2020 Lilienfeld Postdoctoral Paper Award Winner
Barbra Dickerman’s research is focused on using methods in causal inference and machine learning and the vast amount of data available in health care to improve cancer control. Dr. Dickerman teaches clinical data science at the Harvard Medical School and causal inference methodology at the Harvard T.H. Chan School of Public Health, where she is a Postdoctoral Research Fellow in the Department of Epidemiology.
2019 Lilienfeld Postdoctoral Paper Award Winner
Matthieu Domenech de Celles
MDdC is a post-doctoral fellow in the Biostatistics, Biomathematics, PHarmacoepidemiology and Infectious Diseases (B2PHI) unit at the Institut Pasteur in Paris. He earned a PhD in biomathematics from the Université Pierre et Marie Curie (Paris 6) in 2013. He works in the field of infectious disease epidemiology, and his research interests include bacterial resistance to antibiotics, vaccine epidemiology, and infectious disease seasonality. A central goal of his research is to integrate mathematical models with empirical data to better understand the population dynamics of infectious diseases, such as those caused by Streptococcus pneumoniae (the pneumococcus), Bordetella pertussis (the main etiological agent of pertussis), and Neisseria meningitidis (the meningococcus).
2018 Lilienfeld Postdoctoral Paper Award Winner
Kara Rudolph, University of California, Davis
Kara Rudolph is an Assistant Professor in the Department of Emergency Medicine, at the University of California, Davis. Dr. Rudolph has a Ph.D. in Epidemiology and Master’s degree in Biostatistics from the Johns Hopkins Bloomberg School of Public Health and was a Robert Wood Johnson Foundation Health and Society Scholar. Her research interests are in developing and applying causal inference methods to help better understand social and contextual influences on mental health, substance use, and violence in disadvantaged, urban areas of the United States. Her current work, funded by a NIDA K99/R00, is in developing methods to transport mediation effects from one population to another and applying those methods to understand how aspects of the school and peer environments mediate relationships between neighborhood factors and adolescent drug use.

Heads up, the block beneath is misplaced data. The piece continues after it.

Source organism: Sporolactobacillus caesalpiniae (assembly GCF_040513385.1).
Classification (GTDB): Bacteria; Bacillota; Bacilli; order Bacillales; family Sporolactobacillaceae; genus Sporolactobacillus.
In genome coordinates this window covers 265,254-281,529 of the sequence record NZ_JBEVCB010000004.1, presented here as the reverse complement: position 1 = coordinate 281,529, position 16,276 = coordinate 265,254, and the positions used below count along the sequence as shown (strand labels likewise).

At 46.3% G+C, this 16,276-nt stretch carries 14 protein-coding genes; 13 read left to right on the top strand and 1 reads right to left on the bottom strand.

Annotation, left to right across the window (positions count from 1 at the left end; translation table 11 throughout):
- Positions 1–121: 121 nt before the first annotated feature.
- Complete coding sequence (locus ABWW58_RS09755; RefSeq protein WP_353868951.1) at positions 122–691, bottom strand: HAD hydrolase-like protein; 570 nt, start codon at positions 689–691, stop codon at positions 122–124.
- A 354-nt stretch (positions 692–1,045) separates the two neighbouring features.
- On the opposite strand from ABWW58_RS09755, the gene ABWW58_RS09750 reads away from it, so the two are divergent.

2017 Lilienfeld Postdoctoral Paper Award Winner
Neal D. Goldstein, Christiana Care Health System
Neal D. Goldstein, PhD, MBI is an infectious disease epidemiologist and research fellow at Christiana Care Health System (Newark, DE), and holds an appointment as assistant research professor in the Department of Epidemiology & Biostatistics at Drexel University Dornsife School of Public Health (Philadelphia, PA). His research spans several disciplines including vaccine-preventable diseases, sexual minority health, pediatric infectious diseases, and women’s health surrounding pregnancy. He also possesses a background in biomedical informatics with detailed knowledge of hardware and software in the healthcare domain. Most recently, he has focused on translational epidemiology, or moving from knowledge generation to application and advocacy. He writes a science blog, which is available at www.goldsteinepi.com/blog.
2016 Lilienfeld Postdoctoral Paper Award Winner
Rose Radin, NIH
Rose Radin is a Postdoctoral Fellow at the Epidemiology Branch of the Eunice Kennedy Shriver National Institute of Child Health and Human Development, Division of Intramural Population Health Research. She studies the effects of maternal metabolic risk factors and inflammation on fertility and pregnancy outcomes, using data from a clinical trial of preconception low-dose aspirin and live birth. For her dissertation research at Boston University, she examined determinants of time-to-pregnancy in a prospective cohort study of Danish women.
2016 Lilienfeld Postdoctoral Award Runners-up:
Elizabeth Rose Mayeda
2015 Lilienfeld Postdoctoral Paper Award Winner
Ashley I. Naimi, Ph.D.
Ashley I Naimi is Assistant Professor in the Department of Obstetrics and Gynecology, and Associate Member in Epidemiology, Biostatistics and Occupational Health at McGill University. His research interests include the development and application of analytic methods to assess the effectiveness of potential interventions in experimental and non-experimental data. His current work focuses on potential policy interventions to mitigate and racial disparities in adverse pregnancy outcomes.